Delaware Governor: Say Goodbye to Your Beach House

With climate change bringing more upheaval to coastal states, Jack Markell questions whether taxpayers should have to pay for storm-related home repairs.
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From left: Gwen Ifill, Sheldon Whitehouse, and Jack Markell (The Atlantic)

You know climate change advocates are having a tough time when they invoke the Know-Nothing Party as a sign of hope for the future. For the past year, Rhode Island Senator Sheldon Whitehouse has been making a weekly speech about global warming on the Senate floor, mostly to an empty chamber and a handful of C-SPAN viewers. But even if Washington isn’t necessarily paying attention to the issue right now, Whitehouse claims his efforts aren’t in vain.

“We’ve been through dysfunction before. Rhode Island was run by the Know-Nothing Party in the 1850s,” Senator Sheldon Whitehouse explained cheerfully during at interview at the Washington Ideas Forum on Thursday. He and Delaware Governor Jack Markell took the stage to persuade viewers and PBS correspondent Gwen Ifill that climate change is an important, politically pressing issue. But Ifill seemed dubious about their approach.

“I guess my question isn’t about the seriousness of the issue, but the futility of coming to the United States Senate and arguing it when nobody is listening,” she said.

And indeed, futility—albeit a rather noble futility—was the lingering impression as Markell and Whitehouse exited the stage. Throughout their discussion, they railed against Washington’s dysfunctionality, criticizing the special interests and partisanship that they believe have crippled climate reform efforts. And again and again, they admitted the important role the federal government must play in saving the environment, pointing to FEMA guidelines, cap and trade proposals, and emissions standards that need to be revised at the federal level.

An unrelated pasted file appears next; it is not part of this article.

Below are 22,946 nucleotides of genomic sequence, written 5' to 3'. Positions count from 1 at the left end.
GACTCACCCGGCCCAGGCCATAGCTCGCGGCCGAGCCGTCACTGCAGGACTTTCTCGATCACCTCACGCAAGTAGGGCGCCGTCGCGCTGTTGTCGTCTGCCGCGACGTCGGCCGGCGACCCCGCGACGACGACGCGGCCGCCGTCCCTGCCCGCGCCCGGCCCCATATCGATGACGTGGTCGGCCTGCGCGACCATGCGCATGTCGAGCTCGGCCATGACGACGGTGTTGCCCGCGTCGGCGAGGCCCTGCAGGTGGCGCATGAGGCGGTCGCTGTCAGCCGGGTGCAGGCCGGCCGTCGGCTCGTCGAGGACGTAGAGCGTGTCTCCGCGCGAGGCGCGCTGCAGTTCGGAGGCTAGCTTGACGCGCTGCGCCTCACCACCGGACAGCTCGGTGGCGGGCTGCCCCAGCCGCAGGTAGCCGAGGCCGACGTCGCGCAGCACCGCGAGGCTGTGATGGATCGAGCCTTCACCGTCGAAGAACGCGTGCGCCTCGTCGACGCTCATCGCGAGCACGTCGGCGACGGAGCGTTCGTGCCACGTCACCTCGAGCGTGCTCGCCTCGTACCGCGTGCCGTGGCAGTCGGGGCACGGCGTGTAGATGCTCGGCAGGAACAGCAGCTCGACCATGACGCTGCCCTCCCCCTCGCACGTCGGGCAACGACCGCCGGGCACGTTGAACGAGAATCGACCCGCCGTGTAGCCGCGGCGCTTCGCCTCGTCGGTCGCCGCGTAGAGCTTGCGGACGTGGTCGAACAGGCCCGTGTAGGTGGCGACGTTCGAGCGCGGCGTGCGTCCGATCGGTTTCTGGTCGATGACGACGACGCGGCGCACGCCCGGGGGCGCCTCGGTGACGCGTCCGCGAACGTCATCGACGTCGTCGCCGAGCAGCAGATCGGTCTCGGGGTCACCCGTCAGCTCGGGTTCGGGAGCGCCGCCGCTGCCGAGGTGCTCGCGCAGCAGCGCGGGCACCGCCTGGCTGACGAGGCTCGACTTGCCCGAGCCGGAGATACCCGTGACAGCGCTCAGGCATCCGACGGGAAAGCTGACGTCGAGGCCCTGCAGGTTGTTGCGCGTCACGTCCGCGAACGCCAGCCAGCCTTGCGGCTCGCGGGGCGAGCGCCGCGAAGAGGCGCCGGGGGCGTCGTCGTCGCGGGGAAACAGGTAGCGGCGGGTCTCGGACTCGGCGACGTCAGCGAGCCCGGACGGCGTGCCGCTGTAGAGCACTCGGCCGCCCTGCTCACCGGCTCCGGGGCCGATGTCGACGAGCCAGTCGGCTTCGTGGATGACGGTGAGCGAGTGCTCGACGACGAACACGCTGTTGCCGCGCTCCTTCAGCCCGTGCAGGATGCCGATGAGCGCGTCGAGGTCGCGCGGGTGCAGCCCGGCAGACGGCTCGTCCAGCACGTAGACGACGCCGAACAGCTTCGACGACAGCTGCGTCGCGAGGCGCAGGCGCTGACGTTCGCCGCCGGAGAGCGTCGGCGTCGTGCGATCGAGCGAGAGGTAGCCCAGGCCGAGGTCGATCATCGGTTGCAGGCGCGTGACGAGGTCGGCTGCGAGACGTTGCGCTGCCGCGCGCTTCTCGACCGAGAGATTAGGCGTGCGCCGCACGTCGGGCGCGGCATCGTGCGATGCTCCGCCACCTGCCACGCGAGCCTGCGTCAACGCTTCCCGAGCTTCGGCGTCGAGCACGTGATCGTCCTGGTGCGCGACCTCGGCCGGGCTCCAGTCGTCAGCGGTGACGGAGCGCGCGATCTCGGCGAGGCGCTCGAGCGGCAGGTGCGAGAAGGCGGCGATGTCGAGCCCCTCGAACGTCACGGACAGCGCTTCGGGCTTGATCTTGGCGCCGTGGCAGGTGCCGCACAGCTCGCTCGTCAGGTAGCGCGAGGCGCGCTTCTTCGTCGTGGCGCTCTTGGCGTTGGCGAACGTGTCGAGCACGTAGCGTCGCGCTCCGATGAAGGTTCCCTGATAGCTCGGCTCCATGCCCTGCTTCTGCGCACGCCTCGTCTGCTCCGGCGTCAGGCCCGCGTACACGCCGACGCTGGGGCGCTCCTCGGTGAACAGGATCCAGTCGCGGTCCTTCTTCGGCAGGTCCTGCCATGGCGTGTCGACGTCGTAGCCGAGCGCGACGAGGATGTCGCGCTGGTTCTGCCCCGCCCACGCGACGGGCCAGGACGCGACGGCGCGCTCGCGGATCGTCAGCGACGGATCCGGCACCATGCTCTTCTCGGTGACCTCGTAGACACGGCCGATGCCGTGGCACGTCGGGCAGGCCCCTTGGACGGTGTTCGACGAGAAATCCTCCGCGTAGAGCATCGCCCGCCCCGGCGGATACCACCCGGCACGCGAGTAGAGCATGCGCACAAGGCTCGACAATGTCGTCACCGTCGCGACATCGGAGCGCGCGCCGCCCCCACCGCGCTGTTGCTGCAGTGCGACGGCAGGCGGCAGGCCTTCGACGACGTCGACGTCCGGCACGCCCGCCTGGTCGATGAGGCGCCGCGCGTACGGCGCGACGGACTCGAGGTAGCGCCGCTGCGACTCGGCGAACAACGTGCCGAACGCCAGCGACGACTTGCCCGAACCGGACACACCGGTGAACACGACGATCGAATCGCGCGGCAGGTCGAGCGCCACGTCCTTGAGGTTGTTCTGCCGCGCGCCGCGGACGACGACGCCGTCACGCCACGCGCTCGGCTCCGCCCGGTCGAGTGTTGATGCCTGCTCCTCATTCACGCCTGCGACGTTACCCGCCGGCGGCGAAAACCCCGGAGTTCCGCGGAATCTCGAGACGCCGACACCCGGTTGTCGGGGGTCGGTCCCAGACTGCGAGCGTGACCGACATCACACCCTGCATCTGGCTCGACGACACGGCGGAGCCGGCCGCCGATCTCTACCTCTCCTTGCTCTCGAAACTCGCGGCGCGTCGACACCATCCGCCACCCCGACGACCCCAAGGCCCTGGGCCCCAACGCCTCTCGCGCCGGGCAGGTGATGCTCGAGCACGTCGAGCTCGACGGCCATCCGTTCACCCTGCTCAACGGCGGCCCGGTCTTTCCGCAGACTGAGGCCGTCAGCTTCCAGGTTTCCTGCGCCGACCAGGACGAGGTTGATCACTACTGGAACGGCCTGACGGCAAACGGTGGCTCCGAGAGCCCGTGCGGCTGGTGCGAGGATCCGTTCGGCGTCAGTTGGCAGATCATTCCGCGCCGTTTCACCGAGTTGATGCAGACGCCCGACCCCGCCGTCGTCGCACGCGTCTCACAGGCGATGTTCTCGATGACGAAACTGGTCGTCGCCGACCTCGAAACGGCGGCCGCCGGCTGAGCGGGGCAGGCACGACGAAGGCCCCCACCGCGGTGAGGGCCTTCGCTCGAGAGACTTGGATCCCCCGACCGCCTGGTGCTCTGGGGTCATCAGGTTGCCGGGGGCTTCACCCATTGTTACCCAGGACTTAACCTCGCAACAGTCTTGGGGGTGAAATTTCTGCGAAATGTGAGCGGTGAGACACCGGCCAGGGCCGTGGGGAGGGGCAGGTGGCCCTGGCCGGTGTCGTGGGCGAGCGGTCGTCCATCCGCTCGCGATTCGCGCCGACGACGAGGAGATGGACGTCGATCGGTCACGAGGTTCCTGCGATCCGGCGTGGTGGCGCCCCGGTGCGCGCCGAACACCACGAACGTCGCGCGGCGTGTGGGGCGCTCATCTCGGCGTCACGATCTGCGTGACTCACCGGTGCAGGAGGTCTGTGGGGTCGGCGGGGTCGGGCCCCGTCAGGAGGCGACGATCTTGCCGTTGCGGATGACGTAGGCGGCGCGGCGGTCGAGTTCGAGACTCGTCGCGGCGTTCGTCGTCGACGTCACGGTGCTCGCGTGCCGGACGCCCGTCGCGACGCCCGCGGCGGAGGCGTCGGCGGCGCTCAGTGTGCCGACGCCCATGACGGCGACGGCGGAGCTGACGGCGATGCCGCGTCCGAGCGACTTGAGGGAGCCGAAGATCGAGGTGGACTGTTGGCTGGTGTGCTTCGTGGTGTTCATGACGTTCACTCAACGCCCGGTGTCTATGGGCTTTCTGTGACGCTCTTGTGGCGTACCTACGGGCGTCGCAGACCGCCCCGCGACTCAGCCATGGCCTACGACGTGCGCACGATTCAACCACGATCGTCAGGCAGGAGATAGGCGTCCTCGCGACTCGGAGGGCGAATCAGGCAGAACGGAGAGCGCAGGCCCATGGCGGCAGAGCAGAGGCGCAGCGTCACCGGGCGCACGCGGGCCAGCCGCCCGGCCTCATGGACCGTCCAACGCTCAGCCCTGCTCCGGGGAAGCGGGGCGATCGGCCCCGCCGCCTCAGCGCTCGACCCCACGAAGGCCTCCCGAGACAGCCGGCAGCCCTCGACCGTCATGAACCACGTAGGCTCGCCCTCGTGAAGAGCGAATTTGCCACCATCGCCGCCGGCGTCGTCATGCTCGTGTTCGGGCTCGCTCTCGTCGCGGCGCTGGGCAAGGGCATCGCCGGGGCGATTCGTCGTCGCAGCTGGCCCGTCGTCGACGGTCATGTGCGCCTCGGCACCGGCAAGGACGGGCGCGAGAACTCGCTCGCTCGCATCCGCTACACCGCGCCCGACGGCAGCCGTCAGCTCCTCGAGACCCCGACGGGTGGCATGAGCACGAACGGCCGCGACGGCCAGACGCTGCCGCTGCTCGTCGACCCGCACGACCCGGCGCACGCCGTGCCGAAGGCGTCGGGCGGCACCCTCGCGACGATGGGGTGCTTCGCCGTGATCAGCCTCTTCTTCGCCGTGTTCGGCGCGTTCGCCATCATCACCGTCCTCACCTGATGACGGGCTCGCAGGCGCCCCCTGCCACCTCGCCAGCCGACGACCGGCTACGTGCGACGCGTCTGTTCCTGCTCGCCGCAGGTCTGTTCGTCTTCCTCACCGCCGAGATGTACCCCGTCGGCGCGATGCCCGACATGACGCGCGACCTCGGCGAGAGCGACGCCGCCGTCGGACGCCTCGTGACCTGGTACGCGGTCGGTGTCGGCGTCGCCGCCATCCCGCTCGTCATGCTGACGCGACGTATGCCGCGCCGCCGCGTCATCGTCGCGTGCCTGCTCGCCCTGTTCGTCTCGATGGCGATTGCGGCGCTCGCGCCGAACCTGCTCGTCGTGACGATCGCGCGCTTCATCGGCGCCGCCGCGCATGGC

“Hopefully, over time, the federal government will be able to speak with one voice,” said Markell.

“What do you base that optimism on?” asked Ifill.

“Well, that may be blind optimism,” he admitted.

What Markell does have more control over, though, is what his state will do the next time a storm like Hurricane Sandy hits, displacing thousands of coastal residents.

“These are the most uncomfortable conversations to have: The investments that people have made in their homes over a period of decades," said Markell. "The question is: What’s the public benefit of continuing nourishment of some of these beaches? To what extent ought taxpayers be picking up some of these costs if the benefit goes to a relative handful of people?”

This was an issue for the state last fall when Hurricane Sandy destroyed homes and businesses along the Delaware Bay. If similar storms will inevitably strike again, is it worth it for communities to rebuild, especially with taxpayers bearing the costs?

On the other hand, as these storms become more and more common, residents of Delaware and Rhode Island might not have anywhere else to go—after all, their states have a lot of coastline in their small territories. Maybe Senator Whitehouse feels the same way about advocating climate reform in Congress.

“Retreat is not really an option,” said Whitehouse. “We can’t head back from the shoreline and head to the high ground.” 

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Emma Green is an associate editor at The Atlantic.

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